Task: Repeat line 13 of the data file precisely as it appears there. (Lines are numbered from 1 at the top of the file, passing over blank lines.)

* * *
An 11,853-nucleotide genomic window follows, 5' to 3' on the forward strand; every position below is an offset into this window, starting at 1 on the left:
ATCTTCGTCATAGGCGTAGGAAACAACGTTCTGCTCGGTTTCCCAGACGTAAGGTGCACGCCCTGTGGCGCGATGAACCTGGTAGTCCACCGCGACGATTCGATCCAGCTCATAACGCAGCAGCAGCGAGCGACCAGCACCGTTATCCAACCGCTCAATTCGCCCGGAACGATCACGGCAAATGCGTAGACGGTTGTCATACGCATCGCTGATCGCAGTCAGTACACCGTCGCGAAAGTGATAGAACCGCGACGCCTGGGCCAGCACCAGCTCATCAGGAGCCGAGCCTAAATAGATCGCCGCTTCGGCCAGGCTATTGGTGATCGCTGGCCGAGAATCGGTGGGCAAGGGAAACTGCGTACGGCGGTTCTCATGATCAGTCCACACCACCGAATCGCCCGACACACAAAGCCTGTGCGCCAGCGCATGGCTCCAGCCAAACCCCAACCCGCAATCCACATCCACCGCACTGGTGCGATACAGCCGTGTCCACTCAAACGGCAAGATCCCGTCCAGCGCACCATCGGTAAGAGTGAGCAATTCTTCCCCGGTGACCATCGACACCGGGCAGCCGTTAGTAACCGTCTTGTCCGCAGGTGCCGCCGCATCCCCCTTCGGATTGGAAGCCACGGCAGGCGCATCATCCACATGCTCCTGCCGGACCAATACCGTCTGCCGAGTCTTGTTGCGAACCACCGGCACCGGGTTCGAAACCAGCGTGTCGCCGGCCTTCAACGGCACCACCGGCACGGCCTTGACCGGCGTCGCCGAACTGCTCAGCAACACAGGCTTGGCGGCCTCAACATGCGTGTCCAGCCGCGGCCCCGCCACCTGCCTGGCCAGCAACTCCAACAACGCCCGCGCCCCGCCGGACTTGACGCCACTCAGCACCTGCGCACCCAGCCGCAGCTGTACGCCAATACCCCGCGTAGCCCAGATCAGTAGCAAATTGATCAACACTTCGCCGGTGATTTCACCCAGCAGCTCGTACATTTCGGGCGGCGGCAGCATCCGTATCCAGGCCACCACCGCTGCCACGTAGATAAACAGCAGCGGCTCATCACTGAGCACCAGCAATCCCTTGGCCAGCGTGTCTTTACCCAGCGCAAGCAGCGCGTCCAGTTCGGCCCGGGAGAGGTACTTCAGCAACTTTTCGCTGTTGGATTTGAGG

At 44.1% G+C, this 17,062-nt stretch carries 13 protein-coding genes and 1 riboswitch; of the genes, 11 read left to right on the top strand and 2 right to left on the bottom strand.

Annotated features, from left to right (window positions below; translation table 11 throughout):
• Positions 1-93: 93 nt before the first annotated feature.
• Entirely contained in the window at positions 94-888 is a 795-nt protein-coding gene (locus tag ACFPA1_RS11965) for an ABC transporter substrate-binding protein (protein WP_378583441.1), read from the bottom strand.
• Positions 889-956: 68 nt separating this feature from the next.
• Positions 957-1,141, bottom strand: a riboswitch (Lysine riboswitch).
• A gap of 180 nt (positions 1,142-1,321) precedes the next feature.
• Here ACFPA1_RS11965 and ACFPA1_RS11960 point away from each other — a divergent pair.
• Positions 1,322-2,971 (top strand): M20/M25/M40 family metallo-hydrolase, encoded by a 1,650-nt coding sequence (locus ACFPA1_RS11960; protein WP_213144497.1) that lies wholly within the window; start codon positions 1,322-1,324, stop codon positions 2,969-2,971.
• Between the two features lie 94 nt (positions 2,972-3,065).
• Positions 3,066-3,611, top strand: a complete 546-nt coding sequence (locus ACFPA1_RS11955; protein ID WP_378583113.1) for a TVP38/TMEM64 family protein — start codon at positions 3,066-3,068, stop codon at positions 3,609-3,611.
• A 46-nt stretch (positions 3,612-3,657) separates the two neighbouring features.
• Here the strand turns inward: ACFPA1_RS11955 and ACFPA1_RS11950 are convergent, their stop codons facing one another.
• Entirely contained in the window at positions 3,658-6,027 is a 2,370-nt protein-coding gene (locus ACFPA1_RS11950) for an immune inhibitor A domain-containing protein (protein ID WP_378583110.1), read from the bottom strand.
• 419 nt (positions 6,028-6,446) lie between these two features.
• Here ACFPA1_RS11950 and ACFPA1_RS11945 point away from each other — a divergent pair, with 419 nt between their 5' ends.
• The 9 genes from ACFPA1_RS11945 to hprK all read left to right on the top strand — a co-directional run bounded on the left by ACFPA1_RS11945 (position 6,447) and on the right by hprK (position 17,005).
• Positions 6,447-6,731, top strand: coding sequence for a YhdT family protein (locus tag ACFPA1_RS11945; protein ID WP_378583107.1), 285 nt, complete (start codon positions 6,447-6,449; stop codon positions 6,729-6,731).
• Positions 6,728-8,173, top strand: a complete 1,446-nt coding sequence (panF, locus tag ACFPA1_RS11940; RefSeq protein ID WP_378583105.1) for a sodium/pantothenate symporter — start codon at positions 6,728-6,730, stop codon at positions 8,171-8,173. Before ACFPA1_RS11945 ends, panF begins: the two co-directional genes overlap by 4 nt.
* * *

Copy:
• Positions 3,066-3,611, top strand: a complete 546-nt coding sequence (locus ACFPA1_RS11955; protein ID WP_378583113.1) for a TVP38/TMEM64 family protein — start codon at positions 3,066-3,068, stop codon at positions 3,609-3,611.